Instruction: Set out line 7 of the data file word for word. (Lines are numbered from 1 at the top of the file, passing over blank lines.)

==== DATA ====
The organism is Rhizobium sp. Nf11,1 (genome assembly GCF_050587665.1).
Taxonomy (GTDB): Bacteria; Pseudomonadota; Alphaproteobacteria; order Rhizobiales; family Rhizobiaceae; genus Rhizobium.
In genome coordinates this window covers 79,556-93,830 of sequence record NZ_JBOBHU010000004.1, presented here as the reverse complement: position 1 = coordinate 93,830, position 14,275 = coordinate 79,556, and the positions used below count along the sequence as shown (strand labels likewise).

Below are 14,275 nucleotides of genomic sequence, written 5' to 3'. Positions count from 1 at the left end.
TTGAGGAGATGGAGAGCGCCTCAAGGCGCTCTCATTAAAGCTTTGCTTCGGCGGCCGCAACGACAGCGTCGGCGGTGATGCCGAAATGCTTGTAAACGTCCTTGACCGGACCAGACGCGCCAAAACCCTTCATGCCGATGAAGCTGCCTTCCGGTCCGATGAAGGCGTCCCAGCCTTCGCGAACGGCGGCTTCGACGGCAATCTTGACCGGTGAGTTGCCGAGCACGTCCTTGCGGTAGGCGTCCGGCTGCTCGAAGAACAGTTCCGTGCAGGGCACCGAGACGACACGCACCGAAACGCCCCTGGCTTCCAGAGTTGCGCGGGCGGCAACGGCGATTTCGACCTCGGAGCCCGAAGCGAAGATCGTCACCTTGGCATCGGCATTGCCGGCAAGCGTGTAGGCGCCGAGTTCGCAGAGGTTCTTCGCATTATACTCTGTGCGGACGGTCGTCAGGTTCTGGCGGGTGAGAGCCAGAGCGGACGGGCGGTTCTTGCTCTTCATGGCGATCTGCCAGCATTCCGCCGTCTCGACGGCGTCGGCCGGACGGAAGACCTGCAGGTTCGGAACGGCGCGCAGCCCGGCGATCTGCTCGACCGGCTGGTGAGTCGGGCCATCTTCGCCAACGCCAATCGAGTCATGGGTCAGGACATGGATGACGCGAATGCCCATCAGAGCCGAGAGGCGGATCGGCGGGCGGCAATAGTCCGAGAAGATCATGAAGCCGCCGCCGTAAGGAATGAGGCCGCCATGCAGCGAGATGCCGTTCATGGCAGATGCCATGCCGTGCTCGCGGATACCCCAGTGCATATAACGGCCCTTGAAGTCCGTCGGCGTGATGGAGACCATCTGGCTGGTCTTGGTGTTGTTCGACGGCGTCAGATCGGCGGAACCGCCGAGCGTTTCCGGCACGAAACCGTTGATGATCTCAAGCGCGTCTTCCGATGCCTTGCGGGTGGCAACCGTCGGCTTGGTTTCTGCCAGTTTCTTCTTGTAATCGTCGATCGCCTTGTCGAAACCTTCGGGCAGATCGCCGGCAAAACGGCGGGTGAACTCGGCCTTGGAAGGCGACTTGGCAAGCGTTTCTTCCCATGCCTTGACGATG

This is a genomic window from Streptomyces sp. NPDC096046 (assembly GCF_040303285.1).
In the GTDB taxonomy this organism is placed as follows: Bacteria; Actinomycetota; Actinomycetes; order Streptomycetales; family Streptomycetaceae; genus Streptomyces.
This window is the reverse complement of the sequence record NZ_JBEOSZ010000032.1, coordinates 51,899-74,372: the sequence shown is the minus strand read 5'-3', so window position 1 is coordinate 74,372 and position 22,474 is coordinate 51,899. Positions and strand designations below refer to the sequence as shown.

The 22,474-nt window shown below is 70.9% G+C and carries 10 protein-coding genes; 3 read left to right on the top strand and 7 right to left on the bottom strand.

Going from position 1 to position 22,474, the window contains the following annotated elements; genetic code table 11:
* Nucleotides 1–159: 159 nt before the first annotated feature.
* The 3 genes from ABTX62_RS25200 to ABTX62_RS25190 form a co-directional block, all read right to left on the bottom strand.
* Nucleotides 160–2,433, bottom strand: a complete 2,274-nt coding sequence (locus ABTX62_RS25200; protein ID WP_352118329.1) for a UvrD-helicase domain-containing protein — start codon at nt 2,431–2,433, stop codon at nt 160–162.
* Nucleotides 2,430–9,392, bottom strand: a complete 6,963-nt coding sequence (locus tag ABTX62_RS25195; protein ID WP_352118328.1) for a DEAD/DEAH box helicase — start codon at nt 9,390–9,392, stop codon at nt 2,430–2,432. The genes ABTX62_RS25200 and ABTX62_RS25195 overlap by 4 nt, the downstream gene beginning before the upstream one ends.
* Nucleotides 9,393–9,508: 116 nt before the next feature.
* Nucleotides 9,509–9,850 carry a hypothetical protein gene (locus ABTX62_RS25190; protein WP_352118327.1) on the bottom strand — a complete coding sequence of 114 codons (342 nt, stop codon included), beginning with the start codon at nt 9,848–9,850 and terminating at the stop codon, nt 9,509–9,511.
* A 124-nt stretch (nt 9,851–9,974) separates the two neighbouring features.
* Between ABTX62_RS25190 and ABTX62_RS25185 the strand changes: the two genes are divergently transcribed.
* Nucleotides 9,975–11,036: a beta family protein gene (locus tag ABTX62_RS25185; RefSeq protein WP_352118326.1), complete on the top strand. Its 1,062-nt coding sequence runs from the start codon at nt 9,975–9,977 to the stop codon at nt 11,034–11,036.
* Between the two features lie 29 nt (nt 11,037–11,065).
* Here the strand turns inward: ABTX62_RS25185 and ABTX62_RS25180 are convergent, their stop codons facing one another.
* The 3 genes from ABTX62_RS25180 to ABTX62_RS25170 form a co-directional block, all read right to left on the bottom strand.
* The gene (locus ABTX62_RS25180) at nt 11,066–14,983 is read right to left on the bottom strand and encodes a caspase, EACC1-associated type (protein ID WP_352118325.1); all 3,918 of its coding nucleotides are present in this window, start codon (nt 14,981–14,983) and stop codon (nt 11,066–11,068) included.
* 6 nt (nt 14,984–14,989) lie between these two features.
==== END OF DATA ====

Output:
In the GTDB taxonomy this organism is placed as follows: Bacteria; Actinomycetota; Actinomycetes; order Streptomycetales; family Streptomycetaceae; genus Streptomyces.